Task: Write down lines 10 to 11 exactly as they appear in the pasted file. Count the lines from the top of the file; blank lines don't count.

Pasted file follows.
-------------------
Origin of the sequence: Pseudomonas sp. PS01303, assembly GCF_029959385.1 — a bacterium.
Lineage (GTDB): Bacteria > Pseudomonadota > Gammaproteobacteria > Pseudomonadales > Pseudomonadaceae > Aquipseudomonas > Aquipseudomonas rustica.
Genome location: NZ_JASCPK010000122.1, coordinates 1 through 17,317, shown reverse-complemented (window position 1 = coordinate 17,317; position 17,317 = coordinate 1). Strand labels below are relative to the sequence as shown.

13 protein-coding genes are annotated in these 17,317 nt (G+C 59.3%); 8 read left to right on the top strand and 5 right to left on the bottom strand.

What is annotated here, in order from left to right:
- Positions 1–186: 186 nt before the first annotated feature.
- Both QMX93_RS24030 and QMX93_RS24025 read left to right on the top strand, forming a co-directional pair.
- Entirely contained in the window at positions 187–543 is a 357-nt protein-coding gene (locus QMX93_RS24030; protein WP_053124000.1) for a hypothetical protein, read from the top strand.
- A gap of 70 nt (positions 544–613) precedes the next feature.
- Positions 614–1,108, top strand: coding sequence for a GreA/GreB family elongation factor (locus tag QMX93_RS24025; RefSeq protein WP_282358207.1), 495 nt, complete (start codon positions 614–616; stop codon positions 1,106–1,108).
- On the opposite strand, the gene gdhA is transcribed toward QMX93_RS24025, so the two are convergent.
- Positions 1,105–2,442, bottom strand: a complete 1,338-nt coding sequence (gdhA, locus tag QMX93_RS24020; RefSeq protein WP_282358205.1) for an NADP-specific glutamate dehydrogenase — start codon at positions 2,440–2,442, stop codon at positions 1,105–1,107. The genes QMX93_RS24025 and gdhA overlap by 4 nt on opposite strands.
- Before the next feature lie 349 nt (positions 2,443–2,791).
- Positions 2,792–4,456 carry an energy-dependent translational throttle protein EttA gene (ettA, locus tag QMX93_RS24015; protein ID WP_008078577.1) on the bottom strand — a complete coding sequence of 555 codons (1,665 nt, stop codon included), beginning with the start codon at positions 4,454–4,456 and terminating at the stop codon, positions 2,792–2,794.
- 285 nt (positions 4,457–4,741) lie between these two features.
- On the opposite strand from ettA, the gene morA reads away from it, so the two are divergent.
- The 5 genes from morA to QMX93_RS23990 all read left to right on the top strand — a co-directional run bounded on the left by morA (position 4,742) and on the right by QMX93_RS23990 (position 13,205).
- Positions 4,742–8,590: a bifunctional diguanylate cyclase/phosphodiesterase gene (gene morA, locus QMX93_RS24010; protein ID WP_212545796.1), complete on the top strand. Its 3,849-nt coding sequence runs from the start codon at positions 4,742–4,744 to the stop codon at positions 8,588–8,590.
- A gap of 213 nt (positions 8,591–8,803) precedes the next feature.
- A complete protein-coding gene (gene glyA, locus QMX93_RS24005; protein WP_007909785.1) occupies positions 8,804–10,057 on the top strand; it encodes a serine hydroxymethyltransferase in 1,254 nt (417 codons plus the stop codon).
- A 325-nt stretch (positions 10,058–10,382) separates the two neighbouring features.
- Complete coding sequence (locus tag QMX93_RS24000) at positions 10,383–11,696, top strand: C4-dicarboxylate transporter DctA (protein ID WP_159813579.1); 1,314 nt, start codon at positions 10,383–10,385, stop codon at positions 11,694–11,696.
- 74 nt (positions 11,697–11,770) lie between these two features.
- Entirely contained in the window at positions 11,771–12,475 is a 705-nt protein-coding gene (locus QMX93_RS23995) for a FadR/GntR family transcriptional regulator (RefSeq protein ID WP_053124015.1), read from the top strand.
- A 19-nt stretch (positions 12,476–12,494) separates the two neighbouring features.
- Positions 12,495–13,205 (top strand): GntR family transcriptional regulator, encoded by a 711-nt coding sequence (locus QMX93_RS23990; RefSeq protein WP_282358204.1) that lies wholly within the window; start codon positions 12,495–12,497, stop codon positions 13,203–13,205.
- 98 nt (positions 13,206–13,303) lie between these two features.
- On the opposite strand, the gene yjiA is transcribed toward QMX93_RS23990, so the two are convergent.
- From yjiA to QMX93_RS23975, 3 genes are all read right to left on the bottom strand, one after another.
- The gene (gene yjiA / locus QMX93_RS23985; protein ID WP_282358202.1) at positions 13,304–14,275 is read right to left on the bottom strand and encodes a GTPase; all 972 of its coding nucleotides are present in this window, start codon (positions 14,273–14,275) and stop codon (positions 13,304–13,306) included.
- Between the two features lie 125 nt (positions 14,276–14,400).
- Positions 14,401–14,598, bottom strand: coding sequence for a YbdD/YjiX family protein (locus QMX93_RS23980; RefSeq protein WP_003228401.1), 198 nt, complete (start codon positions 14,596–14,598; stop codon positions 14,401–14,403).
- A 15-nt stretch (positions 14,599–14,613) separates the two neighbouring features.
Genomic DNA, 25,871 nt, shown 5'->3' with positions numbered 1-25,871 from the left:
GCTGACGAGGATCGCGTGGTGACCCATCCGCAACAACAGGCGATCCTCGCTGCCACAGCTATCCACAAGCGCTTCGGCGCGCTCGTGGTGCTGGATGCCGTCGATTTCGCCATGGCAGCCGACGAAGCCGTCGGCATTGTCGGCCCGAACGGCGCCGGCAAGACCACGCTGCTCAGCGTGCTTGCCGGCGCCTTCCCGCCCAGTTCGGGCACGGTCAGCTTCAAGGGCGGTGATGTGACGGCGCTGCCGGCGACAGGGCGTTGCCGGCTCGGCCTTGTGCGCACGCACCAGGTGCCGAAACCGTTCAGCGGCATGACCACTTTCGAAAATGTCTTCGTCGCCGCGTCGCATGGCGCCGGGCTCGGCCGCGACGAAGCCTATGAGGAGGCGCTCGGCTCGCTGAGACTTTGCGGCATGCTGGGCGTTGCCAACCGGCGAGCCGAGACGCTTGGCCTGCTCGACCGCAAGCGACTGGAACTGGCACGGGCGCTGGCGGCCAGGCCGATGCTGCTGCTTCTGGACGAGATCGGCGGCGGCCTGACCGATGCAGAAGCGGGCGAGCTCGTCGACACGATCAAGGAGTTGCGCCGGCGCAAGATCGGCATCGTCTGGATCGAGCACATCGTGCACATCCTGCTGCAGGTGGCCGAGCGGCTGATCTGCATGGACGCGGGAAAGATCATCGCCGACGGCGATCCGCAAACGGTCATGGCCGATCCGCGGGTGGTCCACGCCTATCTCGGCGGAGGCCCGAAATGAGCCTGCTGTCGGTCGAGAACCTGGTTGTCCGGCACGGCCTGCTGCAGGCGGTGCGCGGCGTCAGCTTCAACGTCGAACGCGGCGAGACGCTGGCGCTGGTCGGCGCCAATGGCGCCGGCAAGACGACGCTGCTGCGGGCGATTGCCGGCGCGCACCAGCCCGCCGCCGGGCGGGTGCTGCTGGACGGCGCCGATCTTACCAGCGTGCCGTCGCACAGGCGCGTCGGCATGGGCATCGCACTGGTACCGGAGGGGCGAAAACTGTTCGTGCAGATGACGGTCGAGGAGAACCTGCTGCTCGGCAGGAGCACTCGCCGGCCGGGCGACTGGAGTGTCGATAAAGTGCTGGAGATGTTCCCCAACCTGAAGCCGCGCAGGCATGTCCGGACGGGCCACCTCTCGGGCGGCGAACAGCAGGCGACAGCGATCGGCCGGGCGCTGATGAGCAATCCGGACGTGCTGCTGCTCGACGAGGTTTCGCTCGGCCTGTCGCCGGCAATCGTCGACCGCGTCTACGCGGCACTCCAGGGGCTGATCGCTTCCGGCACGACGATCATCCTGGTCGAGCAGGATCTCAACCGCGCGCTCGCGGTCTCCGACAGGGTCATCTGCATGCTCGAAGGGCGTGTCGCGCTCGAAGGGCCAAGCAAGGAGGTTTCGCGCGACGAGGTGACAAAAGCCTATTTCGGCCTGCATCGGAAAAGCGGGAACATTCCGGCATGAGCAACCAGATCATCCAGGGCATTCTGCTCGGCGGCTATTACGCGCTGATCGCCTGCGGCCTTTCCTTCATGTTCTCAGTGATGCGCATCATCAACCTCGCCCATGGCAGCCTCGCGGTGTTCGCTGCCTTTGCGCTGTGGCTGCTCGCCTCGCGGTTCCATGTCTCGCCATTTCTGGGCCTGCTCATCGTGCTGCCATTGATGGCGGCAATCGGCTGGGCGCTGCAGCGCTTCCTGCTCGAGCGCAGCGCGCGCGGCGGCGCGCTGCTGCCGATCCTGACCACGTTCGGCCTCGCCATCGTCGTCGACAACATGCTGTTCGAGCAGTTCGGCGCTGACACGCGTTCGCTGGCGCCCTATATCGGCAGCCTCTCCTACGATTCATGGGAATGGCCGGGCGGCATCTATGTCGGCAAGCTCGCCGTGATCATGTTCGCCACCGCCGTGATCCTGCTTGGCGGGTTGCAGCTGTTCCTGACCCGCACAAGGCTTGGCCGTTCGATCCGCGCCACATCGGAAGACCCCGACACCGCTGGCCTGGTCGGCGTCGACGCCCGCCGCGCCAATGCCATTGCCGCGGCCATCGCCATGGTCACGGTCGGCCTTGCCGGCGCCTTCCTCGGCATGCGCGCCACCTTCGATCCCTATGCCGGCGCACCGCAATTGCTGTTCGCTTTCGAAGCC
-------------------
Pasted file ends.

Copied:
- Positions 614–1,108, top strand: coding sequence for a GreA/GreB family elongation factor (locus tag QMX93_RS24025; RefSeq protein WP_282358207.1), 495 nt, complete (start codon positions 614–616; stop codon positions 1,106–1,108).
- On the opposite strand, the gene gdhA is transcribed toward QMX93_RS24025, so the two are convergent.